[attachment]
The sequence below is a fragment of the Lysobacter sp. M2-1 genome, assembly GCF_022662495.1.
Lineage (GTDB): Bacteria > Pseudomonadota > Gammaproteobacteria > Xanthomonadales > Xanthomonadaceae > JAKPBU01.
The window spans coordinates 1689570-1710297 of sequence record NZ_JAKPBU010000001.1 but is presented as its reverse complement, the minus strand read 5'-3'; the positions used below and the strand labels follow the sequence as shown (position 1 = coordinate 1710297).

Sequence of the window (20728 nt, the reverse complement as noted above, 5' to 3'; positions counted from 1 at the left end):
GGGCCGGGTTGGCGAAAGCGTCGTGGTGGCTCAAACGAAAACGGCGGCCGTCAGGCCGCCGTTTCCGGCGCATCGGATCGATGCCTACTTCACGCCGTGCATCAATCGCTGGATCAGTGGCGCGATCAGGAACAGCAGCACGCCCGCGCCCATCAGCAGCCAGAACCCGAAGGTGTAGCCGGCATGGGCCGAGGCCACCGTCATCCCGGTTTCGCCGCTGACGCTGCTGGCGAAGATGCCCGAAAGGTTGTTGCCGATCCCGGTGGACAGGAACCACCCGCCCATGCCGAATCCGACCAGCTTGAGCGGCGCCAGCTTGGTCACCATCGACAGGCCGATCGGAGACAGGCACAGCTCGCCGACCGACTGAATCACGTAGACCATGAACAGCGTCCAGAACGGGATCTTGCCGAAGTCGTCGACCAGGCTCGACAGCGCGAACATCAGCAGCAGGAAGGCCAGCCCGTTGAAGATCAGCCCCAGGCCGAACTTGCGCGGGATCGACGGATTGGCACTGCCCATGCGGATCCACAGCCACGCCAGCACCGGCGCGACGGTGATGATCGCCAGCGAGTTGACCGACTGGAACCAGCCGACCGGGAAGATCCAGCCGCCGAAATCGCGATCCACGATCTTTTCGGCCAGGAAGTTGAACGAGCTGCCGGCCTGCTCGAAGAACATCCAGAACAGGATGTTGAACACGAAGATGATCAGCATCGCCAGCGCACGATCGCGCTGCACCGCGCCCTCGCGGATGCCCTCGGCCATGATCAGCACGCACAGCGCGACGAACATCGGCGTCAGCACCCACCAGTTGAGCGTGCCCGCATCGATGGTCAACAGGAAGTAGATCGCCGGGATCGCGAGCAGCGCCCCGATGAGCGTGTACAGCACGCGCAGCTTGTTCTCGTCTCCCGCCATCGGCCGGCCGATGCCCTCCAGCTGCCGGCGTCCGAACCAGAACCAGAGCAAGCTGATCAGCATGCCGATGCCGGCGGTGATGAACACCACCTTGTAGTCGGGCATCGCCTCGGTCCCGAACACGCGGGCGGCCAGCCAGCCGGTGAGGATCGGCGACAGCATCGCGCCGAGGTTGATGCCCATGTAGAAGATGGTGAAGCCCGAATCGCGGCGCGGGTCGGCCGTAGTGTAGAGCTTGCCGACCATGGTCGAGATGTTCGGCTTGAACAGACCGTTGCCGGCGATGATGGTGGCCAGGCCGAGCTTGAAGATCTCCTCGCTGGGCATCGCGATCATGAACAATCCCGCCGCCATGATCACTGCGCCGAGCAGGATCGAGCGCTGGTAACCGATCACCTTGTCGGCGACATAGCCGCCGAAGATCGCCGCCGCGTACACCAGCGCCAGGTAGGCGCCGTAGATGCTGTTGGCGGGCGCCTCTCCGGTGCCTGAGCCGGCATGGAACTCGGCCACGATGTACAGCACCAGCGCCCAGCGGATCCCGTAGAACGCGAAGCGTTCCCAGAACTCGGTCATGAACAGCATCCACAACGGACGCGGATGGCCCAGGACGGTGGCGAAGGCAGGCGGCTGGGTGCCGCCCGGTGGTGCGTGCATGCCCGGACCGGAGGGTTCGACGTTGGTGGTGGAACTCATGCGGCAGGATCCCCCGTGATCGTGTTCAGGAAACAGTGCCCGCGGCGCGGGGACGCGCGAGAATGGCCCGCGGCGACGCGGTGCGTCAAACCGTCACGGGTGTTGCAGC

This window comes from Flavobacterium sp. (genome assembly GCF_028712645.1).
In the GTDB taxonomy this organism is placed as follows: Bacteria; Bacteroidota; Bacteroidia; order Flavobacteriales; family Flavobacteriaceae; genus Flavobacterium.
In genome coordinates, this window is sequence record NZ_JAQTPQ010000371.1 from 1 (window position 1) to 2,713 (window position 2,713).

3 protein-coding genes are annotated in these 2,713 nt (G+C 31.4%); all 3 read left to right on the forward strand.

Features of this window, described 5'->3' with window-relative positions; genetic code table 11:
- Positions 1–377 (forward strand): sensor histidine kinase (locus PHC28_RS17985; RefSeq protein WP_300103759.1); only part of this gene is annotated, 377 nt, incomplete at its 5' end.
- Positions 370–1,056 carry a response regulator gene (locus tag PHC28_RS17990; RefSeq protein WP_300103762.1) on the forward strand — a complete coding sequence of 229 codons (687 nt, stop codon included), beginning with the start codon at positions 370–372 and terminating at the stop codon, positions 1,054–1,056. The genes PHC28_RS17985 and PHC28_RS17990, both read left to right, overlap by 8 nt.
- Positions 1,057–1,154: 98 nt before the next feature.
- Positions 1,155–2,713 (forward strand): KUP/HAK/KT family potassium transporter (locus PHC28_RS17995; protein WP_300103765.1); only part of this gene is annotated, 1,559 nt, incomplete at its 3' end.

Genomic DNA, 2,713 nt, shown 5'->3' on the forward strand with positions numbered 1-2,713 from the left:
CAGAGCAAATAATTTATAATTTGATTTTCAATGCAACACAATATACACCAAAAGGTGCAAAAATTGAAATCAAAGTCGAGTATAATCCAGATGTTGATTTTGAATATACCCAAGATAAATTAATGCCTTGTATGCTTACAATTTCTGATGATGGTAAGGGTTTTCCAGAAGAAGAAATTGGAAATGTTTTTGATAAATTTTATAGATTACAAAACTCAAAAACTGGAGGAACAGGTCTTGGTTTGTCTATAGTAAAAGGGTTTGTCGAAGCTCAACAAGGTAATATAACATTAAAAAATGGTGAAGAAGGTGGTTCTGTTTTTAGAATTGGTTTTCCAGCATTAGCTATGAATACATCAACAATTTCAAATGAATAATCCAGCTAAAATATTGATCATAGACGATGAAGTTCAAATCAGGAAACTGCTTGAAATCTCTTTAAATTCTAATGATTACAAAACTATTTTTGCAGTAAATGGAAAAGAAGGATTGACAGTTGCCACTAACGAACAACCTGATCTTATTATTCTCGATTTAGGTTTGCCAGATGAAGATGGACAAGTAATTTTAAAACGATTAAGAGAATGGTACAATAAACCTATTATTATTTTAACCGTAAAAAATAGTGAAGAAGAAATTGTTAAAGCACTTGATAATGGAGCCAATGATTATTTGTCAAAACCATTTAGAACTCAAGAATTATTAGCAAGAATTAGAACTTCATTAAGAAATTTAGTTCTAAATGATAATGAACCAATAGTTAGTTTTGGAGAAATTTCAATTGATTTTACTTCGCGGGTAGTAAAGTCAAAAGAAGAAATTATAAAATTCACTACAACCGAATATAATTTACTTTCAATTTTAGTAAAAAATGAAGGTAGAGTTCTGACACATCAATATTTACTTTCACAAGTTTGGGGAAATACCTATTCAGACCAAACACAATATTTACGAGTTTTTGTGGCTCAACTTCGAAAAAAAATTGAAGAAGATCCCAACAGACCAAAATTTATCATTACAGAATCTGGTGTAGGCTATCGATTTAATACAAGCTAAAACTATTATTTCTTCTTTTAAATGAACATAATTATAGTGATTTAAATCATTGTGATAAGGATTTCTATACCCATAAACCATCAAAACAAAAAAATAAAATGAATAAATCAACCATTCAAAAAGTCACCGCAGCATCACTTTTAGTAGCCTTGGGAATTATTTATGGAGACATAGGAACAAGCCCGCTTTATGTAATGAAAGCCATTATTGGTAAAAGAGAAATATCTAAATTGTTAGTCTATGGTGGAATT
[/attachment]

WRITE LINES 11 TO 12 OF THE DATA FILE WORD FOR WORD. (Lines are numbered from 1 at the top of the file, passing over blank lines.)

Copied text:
- Positions 1–377 (forward strand): sensor histidine kinase (locus PHC28_RS17985; RefSeq protein WP_300103759.1); only part of this gene is annotated, 377 nt, incomplete at its 5' end.
- Positions 370–1,056 carry a response regulator gene (locus tag PHC28_RS17990; RefSeq protein WP_300103762.1) on the forward strand — a complete coding sequence of 229 codons (687 nt, stop codon included), beginning with the start codon at positions 370–372 and terminating at the stop codon, positions 1,054–1,056. The genes PHC28_RS17985 and PHC28_RS17990, both read left to right, overlap by 8 nt.